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New EPA-certified Tier 3 engine prompts cost-effective redesign

Manufacturers of offroad vehicles have been meeting increasingly stringent emissions standards for the past several years, and Deere & Company is no exception. Starting in 2006, in particular, Tier 3 regulations from the Environmental Protection Agency require specific reductions of oxides of nitrogen in nonroad diesel engines. Deere has developed a family of new EPA-certified Tier 3 engines for use in its range of offroad equipment.

In the case of one combine harvester, fitting surrounding components to a new Tier 3 engine led Deere engineers and two of the company’s suppliers along a path of intensive cost analysis and redesign. The Tier 3 engine was a different size than the previous engine, so modifications to the basic combine platform were needed.

A major assembly slated for redesign was the swingout landing deck, which has an integrated ladder that provides access to the combine during maintenance. The entire device swivels from the side or rear of the combine at a height of about 6 feet from the ground. The service person can then pull out the ladder, climb up several steps to the secure footing of the landing deck, and attend to equipment maintenance.

Because of the change in engine size, the new landing deck assembly had to be larger. The engineers also wanted to increase the structural rigidity of the assembly at the least possible extra cost without adding weight. As work on the new design progressed, the Deere team identified some cost challenges. First of all, estimates showed that the redesigned assembly would come in at 8 percent above target cost. Second, and of more concern, the supplier quote for the redesigned assembly was 26 percent higher than target.

Deere tackled the cost issues using Design for Manufacture and Assembly (DFMA®) software from Boothroyd Dewhurst, Inc. (Wakefield, R.I.). The software helped them analyze the design for the landing deck and simplify the assembly to save cost. DFMA brainstorming sessions with design and manufacturing engineers, supply management, and suppliers responsible for fabricating and assembling the landing deck yielded 83 design improvement ideas.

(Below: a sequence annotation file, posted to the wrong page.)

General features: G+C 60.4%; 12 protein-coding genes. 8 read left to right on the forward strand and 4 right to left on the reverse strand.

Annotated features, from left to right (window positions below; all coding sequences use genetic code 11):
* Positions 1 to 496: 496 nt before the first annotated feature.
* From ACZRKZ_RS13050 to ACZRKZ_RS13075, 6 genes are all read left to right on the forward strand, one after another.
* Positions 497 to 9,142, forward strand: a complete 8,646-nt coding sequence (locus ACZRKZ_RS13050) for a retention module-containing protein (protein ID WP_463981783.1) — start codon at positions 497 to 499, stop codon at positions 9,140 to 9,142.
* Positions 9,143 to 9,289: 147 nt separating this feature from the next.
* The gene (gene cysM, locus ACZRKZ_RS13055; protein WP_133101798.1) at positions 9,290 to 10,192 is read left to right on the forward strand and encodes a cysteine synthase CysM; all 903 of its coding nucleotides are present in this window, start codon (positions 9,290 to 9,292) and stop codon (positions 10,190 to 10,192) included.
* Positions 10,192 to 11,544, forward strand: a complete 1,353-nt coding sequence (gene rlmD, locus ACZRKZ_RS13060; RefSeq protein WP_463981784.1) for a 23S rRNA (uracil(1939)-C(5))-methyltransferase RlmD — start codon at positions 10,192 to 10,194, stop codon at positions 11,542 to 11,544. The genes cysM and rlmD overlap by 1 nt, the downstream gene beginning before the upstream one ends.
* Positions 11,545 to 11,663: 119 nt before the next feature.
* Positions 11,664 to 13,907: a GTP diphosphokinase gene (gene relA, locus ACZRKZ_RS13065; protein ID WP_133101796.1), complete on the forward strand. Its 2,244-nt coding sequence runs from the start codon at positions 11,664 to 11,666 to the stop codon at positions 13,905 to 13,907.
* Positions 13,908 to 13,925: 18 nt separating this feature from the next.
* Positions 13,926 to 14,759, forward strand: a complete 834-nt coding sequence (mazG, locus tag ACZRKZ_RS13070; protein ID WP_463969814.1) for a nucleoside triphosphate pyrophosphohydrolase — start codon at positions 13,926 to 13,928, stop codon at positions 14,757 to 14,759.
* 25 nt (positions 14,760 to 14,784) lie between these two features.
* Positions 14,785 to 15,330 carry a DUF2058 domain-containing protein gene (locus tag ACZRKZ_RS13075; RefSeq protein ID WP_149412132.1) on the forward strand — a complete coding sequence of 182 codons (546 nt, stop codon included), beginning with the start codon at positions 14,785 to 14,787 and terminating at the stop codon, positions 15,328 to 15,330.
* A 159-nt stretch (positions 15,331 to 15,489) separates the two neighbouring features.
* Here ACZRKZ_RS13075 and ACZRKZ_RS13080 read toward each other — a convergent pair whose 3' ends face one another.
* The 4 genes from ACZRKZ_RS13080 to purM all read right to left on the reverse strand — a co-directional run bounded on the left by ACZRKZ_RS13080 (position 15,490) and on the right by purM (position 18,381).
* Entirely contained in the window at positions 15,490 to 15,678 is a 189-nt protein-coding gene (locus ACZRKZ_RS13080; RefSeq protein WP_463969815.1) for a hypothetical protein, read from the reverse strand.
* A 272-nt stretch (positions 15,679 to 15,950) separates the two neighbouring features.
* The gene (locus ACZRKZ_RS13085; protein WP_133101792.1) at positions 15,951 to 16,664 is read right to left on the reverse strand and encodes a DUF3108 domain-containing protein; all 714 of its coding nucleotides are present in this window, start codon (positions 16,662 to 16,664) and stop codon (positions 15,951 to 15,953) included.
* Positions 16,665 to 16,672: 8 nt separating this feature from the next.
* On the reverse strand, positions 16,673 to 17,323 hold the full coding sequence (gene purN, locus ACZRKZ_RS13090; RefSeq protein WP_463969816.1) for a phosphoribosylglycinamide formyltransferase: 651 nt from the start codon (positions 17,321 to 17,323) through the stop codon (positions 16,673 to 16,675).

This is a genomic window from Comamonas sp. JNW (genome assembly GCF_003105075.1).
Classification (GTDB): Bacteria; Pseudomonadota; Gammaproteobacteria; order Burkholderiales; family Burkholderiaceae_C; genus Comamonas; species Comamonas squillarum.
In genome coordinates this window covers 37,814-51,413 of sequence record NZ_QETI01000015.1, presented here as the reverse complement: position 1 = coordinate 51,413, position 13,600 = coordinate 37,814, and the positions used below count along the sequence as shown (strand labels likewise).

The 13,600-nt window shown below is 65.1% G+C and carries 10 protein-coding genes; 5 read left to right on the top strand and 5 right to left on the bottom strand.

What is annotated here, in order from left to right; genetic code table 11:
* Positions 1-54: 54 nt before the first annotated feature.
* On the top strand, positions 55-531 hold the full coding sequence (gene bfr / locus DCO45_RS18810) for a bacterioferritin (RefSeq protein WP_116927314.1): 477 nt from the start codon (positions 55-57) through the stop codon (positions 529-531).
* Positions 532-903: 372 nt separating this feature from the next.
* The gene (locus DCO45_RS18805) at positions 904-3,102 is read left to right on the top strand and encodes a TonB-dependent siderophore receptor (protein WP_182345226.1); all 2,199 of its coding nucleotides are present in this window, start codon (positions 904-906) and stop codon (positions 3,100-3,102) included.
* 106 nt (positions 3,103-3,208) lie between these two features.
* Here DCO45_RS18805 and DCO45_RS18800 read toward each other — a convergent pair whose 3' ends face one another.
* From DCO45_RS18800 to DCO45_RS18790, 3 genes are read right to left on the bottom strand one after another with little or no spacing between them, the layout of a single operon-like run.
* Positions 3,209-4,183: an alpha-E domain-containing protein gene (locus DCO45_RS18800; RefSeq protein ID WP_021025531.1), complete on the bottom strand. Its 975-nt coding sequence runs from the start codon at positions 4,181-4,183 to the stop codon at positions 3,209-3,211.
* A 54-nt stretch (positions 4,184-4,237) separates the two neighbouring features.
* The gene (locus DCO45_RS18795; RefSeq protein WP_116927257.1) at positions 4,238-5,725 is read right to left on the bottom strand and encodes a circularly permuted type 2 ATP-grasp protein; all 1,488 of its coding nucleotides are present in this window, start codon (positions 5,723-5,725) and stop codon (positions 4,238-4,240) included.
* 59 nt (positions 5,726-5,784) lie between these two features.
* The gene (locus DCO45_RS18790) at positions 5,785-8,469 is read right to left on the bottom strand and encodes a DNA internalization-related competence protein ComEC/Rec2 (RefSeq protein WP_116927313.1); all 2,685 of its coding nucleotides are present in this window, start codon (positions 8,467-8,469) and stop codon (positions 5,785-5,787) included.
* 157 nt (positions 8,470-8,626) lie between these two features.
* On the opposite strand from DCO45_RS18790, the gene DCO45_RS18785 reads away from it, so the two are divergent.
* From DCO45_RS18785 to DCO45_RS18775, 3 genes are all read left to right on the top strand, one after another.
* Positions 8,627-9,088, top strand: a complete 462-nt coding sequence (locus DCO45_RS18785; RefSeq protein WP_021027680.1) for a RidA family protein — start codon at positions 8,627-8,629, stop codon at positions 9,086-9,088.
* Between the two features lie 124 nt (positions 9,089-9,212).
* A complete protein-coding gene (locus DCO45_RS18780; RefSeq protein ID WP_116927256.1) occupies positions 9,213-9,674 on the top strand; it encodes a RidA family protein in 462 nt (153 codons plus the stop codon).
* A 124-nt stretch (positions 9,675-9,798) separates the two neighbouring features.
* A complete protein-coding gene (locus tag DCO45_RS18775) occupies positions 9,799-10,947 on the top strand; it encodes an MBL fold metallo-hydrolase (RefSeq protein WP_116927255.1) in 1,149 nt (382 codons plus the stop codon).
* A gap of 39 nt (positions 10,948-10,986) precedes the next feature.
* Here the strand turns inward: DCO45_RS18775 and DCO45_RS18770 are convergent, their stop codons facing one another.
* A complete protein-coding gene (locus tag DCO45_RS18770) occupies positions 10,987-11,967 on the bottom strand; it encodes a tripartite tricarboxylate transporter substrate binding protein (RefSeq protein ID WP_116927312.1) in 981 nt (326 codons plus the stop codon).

“We selected the landing deck for DFMA analysis because we had to take cost out of the design without affecting its integrity, and the software helps us determine how to do that,” says Matt Saxton, cost management specialist at Deere. “We also used the DFMA process to elicit cost-reduction suggestions from suppliers and get them engaged with our design team. We have a system that rewards suppliers for being cost-conscious. A lot of times they’ll tell us how we can reduce their costs by changing something in our design.”

In their redesign work, Deere focused on three tactics:

Shorten the deck sheet. The landing deck sheet is a section of perforated metal flooring that personnel stand on while servicing the combine. A decision to shorten the deck sheet meant Deere could get lengths of steel flooring more economically from a standard-size sheet. “We went to a sheet size that was less expensive to begin with and saved dollars per pound,” says Saxton. “Plus we utilized the sheet much better. Better raw material cost and less scrap represent a two-for-one benefit.” Changing the size of the deck sheet reduced raw material cost by 60 percent.

Strengthen structural support. In the previous design, fabricated C channel provided the assembly with internal structural support. The design team decided to use rectangular steel tubes as support members instead. This saved cost by eliminating a metalforming step and achieved more structural rigidity at less weight. “Weight reduction was a good customer benefit,” says Saxton. “Less effort is required to pull the landing out from the side of the combine, and a lighter machine uses less energy during operation. Any reduction in weight helps manage the use of engine horsepower.”

Replace the ladder rails. In the concept design, the siderails for the pullout ladder were made from round steel tubes. After some investigation, the design team discovered that changing the geometry from round to rectangular tubes would gain them structural support at lighter weight, reduce the manufacturing operations required for mating parts, and reduce cost. With input from their supplier, they also pared 3mm from the tube length, which allowed three sections of tube to be cut from a standard 20-foot length.

The cost harvest for Deere paid off. The original 17-part ladder is now a streamlined 10-part assembly, and the engineering team beat their original target cost by 7 percent for the entire landing deck. Saxton is gearing up for other cost-reduction projects coming down the line. “I just saw a request for a cost review related to the 2008 production timeframe,” he says. “We’ll use DFMA to keep asking the right questions.”